California and Santa Clara County are well positioned to be role models for implementing Obamacare -- but only if Gov. Jerry Brown lets counties keep the money they need to make their health programs work. The governor and Legislature did a good job establishing the new health insurance exchange. The premium rates announced last week are lower than expected. They are working to expand Medi-Cal to reduce the number of uninsured residents and to restore dental care for adults, since the alternative is far costlier emergency room visits (6/3).
Des Moines Register: Iowans Need Answers To Medicaid Questions
State workers are now in the midst of preparing the application to secure a waiver from the Obama administration (to develop its own program for the Medicaid expansion). One of those hoops the state has to jump through is hearing from the public. A federal rule requires states to seek public input prior to submitting a Medicaid waiver application. That is an important requirement. ... But the meetings held Monday and today were not designed to answer questions. In fact, the moderators said they were not allowed to do so. The meetings are simply to solicit public input. ... That’s fine — except people have important questions. State officials should schedule public meetings to answer these questions (6/4).
The Milwaukee Journal Sentinel: The Importance Of Handoffs: It's Not Just In Football; It's In Health Care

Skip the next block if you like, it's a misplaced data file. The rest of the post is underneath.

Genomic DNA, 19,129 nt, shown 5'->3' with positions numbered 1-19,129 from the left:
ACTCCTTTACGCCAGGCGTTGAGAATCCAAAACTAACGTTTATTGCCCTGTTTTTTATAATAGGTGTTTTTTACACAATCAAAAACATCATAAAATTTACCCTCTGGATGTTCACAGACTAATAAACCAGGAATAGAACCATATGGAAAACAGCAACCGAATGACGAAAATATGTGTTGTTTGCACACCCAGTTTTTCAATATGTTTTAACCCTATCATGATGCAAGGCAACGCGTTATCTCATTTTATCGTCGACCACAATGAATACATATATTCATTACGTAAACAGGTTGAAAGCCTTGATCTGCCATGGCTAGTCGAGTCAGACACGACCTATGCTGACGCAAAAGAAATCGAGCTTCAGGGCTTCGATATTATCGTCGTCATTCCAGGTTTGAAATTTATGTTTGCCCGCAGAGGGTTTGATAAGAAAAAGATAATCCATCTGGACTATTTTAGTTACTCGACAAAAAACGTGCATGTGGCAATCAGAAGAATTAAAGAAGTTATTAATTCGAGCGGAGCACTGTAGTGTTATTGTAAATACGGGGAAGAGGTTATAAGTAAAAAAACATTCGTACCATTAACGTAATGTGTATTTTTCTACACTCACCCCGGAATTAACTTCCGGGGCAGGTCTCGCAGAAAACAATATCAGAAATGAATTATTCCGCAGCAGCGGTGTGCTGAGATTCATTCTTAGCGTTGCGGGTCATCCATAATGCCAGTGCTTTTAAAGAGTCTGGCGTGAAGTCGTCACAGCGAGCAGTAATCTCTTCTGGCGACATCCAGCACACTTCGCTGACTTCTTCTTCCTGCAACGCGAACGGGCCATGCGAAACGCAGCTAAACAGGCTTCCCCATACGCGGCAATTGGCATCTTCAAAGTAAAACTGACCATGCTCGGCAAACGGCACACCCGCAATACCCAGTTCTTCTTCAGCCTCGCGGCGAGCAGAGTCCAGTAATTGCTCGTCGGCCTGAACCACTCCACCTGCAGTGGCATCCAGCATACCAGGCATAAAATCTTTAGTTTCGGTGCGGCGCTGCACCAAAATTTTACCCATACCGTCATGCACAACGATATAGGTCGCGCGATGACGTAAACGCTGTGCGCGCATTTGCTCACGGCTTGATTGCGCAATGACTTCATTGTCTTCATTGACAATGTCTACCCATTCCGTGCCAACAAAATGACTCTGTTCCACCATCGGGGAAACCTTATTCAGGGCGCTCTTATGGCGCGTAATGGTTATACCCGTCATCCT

The passage and implementation of the Affordable Care Act has made health care a topic of everyday conversations around our dinner and conference tables. However, most of the discussion is political and not about whether our health-care system works for its intended audience – patients. An important story lost in the clutter of health-care politics is the patient's experience when they leave the hospital and return home. For the millions of Americans who are too often readmitted to the hospital, the story does not have a happy ending. However, with a common sense change in the delivery of health care, we can improve these health stories and save money in the process (Donald Crane, 5/31).
The Boston Globe: A Day In The Life Of A Modern Intern
If you're a medical intern, most of what you need to do your job can be pulled off a computer screen: Blood test results. Paged messages. Orders to start a medication. All but, of course, how sick a patient is (Ishani Ganguli, 6/3).
Politico: Organize And Educate For Women's Access To Care
The Republican Party and its allies have revealed their plan for women in the next round of elections. Their goal is to demonize the fight for reproductive rights and hijack the legislative process to limit or even abolish women’s access to reproductive health care. But women aren't fooled — and we intend to win this fight, however long it takes (Terry O'Neill, 6/2).
The Medicare NewsGroup: A Personal Account Of The Morass Of End-Of-Life Decisionmaking
Ultimately, I hope that we will discover and put into place a more humane way of approaching the final days that brings into the conversation everyone from Medicare policymakers to families sitting in anguish in intensive care units (John Wasik, 6/3).
Health Policy Solutions (a Colo. news service): Colorado Economy Depends On Drug Innovation
According to PriceWaterhouseCoopers, the number of biotechnology and medical device companies receiving start-up funding is the lowest it's been in 18 years. Colorado's patients -- in desperate need of new treatment -- cannot afford bad policy that would stifle innovative research funding and venture capital. Before drug companies are forced to scale back on research, we need to make sure our members of Congress understand the importance of medical breakthroughs and how to keep the pipeline flowing (April Giles, 6/3).